Majority of New Physician Jobs Feature Hospital Employment

Mark Crane

June 13, 2011

June 13, 2011 — Primary care physicians remain in high demand, although the majority of job openings are for hospital employees, not in private practice, according to a new survey by Irving, Texas–based national physician search firm Merritt Hawkins.

For the sixth consecutive year, family practice and general internal medicine were the top 2 most-requested physician search assignments. They were followed by hospitalists, psychiatrists, orthopaedic surgeons, emergency medicine physicians, obstetrician/gynecologists, neurologists, general surgeons, and pediatricians.

Reimbursement cuts and declines in elective procedures have reduced the volume of search assignments for radiologists, cardiologists, and anesthesiologists. Those specialists, which were among the most requested searches 4 to 5 years ago, are now ranked 17th, 18th, and 19th.

The majority of physician search assignments (56%) were for hospitals, up from 51% a year ago and 23% five years ago. Only 2% of the firm's search assignments featured openings for independent, solo practitioners, down from 17% five years ago.

Healthcare reform, which enhances the role of primary care physicians by encouraging new delivery models such as accountable care organizations, is one factor driving the need for additional family physicians and internists, Travis Singleton, senior vice president of Merritt Hawkins, said in a news release.

"The era of the independent physician who owns and runs his or her practice is fading," said Singleton. "Doctors today are more likely to be employees working for increasingly large health systems or medical groups."

Hospital acquisitions of physician practices have "to some extent replaced traditional recruitment in the past year, as health care organizations have focused on preparing for new delivery models," the survey found. "As this trend plays out, there has been a nationwide lull in the traditional physician recruiting market, which is only now showing signs of returning to its customary vigor."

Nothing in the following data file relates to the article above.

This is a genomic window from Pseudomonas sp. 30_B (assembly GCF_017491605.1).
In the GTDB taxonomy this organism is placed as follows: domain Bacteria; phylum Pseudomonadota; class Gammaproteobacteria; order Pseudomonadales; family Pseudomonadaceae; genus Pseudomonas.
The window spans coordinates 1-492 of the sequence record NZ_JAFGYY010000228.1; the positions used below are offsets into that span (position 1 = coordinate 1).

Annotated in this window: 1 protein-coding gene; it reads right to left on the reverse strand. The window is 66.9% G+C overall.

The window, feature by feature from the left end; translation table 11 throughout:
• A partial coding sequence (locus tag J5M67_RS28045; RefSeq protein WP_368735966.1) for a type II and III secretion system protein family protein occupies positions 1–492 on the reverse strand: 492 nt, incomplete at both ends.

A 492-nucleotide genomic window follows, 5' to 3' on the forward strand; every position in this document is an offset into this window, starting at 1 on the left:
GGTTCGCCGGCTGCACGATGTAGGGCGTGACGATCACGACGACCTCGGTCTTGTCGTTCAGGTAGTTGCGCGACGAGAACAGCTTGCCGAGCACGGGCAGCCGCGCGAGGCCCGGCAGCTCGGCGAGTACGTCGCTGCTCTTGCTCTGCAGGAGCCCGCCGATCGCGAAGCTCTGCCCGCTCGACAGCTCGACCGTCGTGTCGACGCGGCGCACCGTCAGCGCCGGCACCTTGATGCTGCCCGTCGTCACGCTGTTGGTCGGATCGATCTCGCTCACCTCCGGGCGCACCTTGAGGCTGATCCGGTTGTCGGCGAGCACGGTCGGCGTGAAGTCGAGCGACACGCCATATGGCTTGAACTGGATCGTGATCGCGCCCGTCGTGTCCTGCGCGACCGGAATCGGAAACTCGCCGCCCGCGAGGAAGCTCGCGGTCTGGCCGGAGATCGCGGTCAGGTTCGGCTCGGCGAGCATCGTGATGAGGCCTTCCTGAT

Although "pay for performance" rather than volume has become the new mantra under healthcare reform, the survey found that physicians are still compensated on volume-based formulas such as the number of patients they see, the amount of revenue they generate, or the number of work units they accrue. More than 90% of searches in the 2011 review that featured physician production bonuses reward physicians for fee-for-service style volume. Less than 7% reward physicians for meeting quality or cost objectives.

"Quality and cost rewards may be the physician compensation standards of tomorrow," Singleton notes, "but patient volume, revenue or work units remain the standards of today."

Average salaries continue to increase. Family physicians were offered an average salary of $178,000 for 2010 to 2011, up from $161,000 in 2006 to 2007. Internists averaged $205,000, up from $174,000 five years ago. Urologists saw their salaries increase to $453,000 in 2010 to 2011, up from $400,000 just a year ago. Orthopaedic surgeons, earning an average of $521,000, saw an increase of just $2000 from a year ago.

Salaries have almost entirely replaced income guarantees as a compensation model. Only 9% of physician search assignments over the past year featured income guarantees, down from 21% in 2006 to 2008, and down from 41% in 2003 to 2004.

Signing bonuses, relocation, and continuing medical education allowances remain standard in most incentive packages. Housing allowances are a new form of recruitment incentive. Because of the volatile real estate market, some physician candidates are unable to relocate without such help.

The 2011 review is based on the 2667 permanent physician and advanced allied professional search assignments that Merritt Hawkins/AMN Healthcare's physician staffing companies were engaged to conduct during the 12-month period from April 1, 2010, to March 31, 2011.

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